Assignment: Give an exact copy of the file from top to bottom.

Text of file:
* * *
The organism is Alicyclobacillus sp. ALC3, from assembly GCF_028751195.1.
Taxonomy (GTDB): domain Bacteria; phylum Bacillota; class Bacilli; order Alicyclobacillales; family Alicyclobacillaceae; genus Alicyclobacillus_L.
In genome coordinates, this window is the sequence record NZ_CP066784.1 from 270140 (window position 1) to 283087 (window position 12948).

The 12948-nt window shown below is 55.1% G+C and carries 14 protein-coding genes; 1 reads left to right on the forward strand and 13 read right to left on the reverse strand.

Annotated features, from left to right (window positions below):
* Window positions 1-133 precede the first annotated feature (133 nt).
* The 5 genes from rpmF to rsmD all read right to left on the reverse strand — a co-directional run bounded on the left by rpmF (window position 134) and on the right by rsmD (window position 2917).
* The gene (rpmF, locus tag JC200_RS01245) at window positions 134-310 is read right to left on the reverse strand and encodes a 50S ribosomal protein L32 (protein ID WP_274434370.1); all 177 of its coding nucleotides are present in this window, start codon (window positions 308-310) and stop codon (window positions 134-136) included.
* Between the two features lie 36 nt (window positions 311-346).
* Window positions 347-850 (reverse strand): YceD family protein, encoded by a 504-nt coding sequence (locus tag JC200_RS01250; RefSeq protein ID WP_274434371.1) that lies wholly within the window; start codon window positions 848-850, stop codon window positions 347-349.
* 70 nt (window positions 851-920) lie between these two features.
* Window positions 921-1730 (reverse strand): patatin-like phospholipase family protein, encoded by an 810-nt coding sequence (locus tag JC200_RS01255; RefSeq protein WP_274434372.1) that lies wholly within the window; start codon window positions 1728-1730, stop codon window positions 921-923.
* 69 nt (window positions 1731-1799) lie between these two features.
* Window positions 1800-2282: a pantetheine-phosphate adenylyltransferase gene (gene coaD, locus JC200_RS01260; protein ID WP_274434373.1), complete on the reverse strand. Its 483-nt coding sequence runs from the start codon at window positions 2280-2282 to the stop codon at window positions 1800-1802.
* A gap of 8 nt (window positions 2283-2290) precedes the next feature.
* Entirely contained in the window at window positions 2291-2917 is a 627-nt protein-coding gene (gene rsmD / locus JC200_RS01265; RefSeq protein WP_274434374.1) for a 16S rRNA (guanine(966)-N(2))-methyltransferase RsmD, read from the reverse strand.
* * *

The organism is Alicyclobacillus sp. ALC3, from assembly GCF_028751195.1.
Taxonomy (GTDB): domain Bacteria; phylum Bacillota; class Bacilli; order Alicyclobacillales; family Alicyclobacillaceae; genus Alicyclobacillus_L.
In genome coordinates, this window is the sequence record NZ_CP066784.1 from 270140 (window position 1) to 283087 (window position 12948).

The 12948-nt window shown below is 55.1% G+C and carries 14 protein-coding genes; 1 reads left to right on the forward strand and 13 read right to left on the reverse strand.

Annotated features, from left to right (window positions below):
* Window positions 1-133 precede the first annotated feature (133 nt).
* The 5 genes from rpmF to rsmD all read right to left on the reverse strand — a co-directional run bounded on the left by rpmF (window position 134) and on the right by rsmD (window position 2917).
* The gene (rpmF, locus tag JC200_RS01245) at window positions 134-310 is read right to left on the reverse strand and encodes a 50S ribosomal protein L32 (protein ID WP_274434370.1); all 177 of its coding nucleotides are present in this window, start codon (window positions 308-310) and stop codon (window positions 134-136) included.
* Between the two features lie 36 nt (window positions 311-346).
* Window positions 347-850 (reverse strand): YceD family protein, encoded by a 504-nt coding sequence (locus tag JC200_RS01250; RefSeq protein ID WP_274434371.1) that lies wholly within the window; start codon window positions 848-850, stop codon window positions 347-349.
* 70 nt (window positions 851-920) lie between these two features.
* Window positions 921-1730 (reverse strand): patatin-like phospholipase family protein, encoded by an 810-nt coding sequence (locus tag JC200_RS01255; RefSeq protein WP_274434372.1) that lies wholly within the window; start codon window positions 1728-1730, stop codon window positions 921-923.
* 69 nt (window positions 1731-1799) lie between these two features.
* Window positions 1800-2282: a pantetheine-phosphate adenylyltransferase gene (gene coaD, locus JC200_RS01260; protein ID WP_274434373.1), complete on the reverse strand. Its 483-nt coding sequence runs from the start codon at window positions 2280-2282 to the stop codon at window positions 1800-1802.
* A gap of 8 nt (window positions 2283-2290) precedes the next feature.
* Entirely contained in the window at window positions 2291-2917 is a 627-nt protein-coding gene (gene rsmD / locus JC200_RS01265; RefSeq protein WP_274434374.1) for a 16S rRNA (guanine(966)-N(2))-methyltransferase RsmD, read from the reverse strand.